September 25, 2022

Errant Handling of Foreclosure Documentation to Prove Costly

Home Foreclosure Errors Costly to Lenders

Home Foreclosure Errors Costly to Lenders

Following the admission that they mishandled thousands of  foreclosures, three key mortgage lenders, along with other American financial companies will likely face a host of potential fines and law suits.

In recent days, major lenders GMAC, Bank of America and JP Morgan Chase have all announced the suspension of  thousands of home foreclosures throughout the U.S. as a result of the mishandling of foreclosure documents.

The attorneys general of six states have begun looking into claims by consumers that lenders have made significant errors in foreclosure documentation.

As U.S. borrowers faced enormous debts since the beginning of the economic recession, the foreclosure business has developed into a huge industry. The number of home loan defaults have risen from an average of 1% per year prior to 2008 to 10% today.

Reports indicate that In 2010, over three million home foreclosures were estimated to occur in the U.S.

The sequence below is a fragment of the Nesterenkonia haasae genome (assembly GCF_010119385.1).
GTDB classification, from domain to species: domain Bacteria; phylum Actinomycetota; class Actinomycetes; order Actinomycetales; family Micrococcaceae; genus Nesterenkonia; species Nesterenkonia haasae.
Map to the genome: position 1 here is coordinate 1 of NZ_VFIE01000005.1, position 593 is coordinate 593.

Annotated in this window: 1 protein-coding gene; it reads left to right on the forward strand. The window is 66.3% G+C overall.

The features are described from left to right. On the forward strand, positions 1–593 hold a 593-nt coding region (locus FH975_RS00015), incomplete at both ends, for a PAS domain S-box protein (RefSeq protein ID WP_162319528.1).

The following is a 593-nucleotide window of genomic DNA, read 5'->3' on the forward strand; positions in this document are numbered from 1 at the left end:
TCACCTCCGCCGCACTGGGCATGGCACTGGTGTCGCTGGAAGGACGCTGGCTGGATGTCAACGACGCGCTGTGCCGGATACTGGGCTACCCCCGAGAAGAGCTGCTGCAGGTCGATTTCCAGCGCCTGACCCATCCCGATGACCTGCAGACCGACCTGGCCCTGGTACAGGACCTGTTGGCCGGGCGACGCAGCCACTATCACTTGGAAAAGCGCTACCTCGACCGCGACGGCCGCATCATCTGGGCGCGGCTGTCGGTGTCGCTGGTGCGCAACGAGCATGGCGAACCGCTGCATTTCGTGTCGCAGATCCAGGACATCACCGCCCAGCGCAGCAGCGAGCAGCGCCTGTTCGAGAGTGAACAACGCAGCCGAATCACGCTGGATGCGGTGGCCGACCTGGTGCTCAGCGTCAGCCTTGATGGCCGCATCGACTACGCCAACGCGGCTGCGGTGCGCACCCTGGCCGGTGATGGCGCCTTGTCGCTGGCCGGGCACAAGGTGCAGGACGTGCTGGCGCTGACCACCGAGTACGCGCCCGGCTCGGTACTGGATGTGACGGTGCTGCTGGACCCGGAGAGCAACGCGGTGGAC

According to attorney Richard Kessler, head of a company that deals with foreclosures, documentation problems “are in all probability” very likely to be found in around 80 percent of them.

The surge in foreclosures led lenders to hire people to process the paperwork as rapidly as they could so that they could list the properties for sale, a process that is being called “robo-signing”.

Most of the suspended foreclosures will still occur after the lenders re-examine the multitude of cases, although it may take years to complete.

Although the mortgage companies are likely to face fines and other disciplinary actions, they will still be completing the foreclosures at some point, since they represent money that is owed.

The reviews will likely disclose significant documentation problems in a number of cases, putting the lenders under serious pressure and the risk of major lawsuits from individuals whose homes they have already foreclosed.

Experts believe there is a likelihood that those who are currently faced with foreclosure will have a good chance to negotiate with their lenders in order to work out some sort of compromise that will enable them to avoid final foreclosure.

Enhanced by Zemanta